One of the most popular questions app publishers ask is **how much traffic** they need to run valid A/B tests. Unfortunately, there is **no answer with a magic number** that will fit every single experiment. An optimal traffic volume is **individual** and depends on such **factors** as a traffic source, app’s conversion rate, and targeting.

However, we can get to the bottom of **sample size calculations** for А/В tests. It’s really important to have a full understanding of it as sample size has a considerable effect on **checking the significance** of the observed difference in variations performance.

In this post, we’ll also review one of **sample size measuring methods** which is widely used and helps to make a statistically **valid decision** based on the results of your A/B test.

**Sample Size Influence on ****Checking ****Results Trustworthiness **

Let’s consider that MSQRD decided to check if changed **order of screenshots** (Variation B) favors better conversion rate. Presume that we got the **following results** after filling variations with 200 different users each:

- Variation A – 40 converted users;
- Variation B – 57 converted users.

Thus, the observed difference in variations performance shows that the result is **statistically significant **at the confidence level of **95%**. The picture above shows the result of such validation performed using online A/B testing calculator.

Let’s imagine we didn’t finish the experiment at reaching the above-mentioned result and **continued driving traffic**. When each variation got 500 users, we got the following results:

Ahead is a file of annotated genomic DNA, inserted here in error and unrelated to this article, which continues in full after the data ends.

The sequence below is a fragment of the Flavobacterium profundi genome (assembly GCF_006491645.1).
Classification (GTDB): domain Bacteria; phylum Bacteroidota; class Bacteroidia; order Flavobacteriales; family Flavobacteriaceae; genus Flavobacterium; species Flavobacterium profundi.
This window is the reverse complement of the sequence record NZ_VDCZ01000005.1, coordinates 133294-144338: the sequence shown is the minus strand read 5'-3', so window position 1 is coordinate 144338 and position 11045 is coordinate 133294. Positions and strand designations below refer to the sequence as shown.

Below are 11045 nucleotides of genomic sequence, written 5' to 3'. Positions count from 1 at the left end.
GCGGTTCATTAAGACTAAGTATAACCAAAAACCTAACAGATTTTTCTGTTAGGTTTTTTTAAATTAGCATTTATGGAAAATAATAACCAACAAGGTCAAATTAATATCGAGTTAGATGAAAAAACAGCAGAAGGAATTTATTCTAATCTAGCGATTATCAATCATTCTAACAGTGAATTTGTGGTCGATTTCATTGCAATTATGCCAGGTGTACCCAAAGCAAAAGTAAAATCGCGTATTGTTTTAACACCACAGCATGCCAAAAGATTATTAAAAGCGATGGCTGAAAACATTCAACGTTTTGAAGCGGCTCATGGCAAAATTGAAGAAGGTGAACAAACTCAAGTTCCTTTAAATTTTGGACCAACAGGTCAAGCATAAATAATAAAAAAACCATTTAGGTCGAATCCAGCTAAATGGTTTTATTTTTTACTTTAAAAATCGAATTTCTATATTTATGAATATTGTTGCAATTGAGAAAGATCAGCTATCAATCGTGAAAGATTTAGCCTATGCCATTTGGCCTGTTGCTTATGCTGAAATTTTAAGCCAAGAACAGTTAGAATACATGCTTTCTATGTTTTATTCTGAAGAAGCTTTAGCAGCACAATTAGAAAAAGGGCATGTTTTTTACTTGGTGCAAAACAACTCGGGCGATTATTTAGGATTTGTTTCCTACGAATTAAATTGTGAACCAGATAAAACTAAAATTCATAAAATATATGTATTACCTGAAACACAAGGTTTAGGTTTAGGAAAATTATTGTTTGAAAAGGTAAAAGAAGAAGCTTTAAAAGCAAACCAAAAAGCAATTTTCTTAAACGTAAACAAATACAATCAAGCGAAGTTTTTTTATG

- Variation A – 101 converted users;
- Variation B – 127 converted users.

In this case, the significance checking will show that the observed performance difference** isn’t that statistically significant** at 95% confidence level.

Is the example we examined realistic? Sure, it is.

For instance, when the exact conversion values of variations A and B are **20% and 26% respectively**, these values are within the appropriate** confidence intervals** for cases with both 200 and 500 visitors per variation.

According to this example, if we finished the experiment at reaching **200 visitors for each variation**, it would be possible to come to the conclusion that variation B performed better. However, if we finished the test after having 500 visitors on each product page variant, we could conclude that **both variations are interchangeable**. Pretty confusing, isn’t it?

It raises the legitimate question:

How many users do we need to run trustworthy A/B tests?

Thus, we need to figure out what sample size is necessary for getting statistically significant results.

**How to Calculate Sample Size of A/B Test**

Now, let’s review a **sample size measuring method** which is based on statistical hypothesis testing.

First, we need to understand what **null hypothesis **really is. In A/B testing, the null hypothesis is normally represented by the assumption that the difference between the performances of variations A and B **equals to zero**.

It has been theoretically proven that the sample size required for **acceptance/rejection** of the null hypothesis for KPI expressed in terms of the proportion (conversion rate in our case) depends on **5 of the following parameters**:

- the conversion rate value of our control variation (variation A);
- the minimum difference between the values of variations A and B conversion rates which is to be identified;
- chosen confidence/significance level;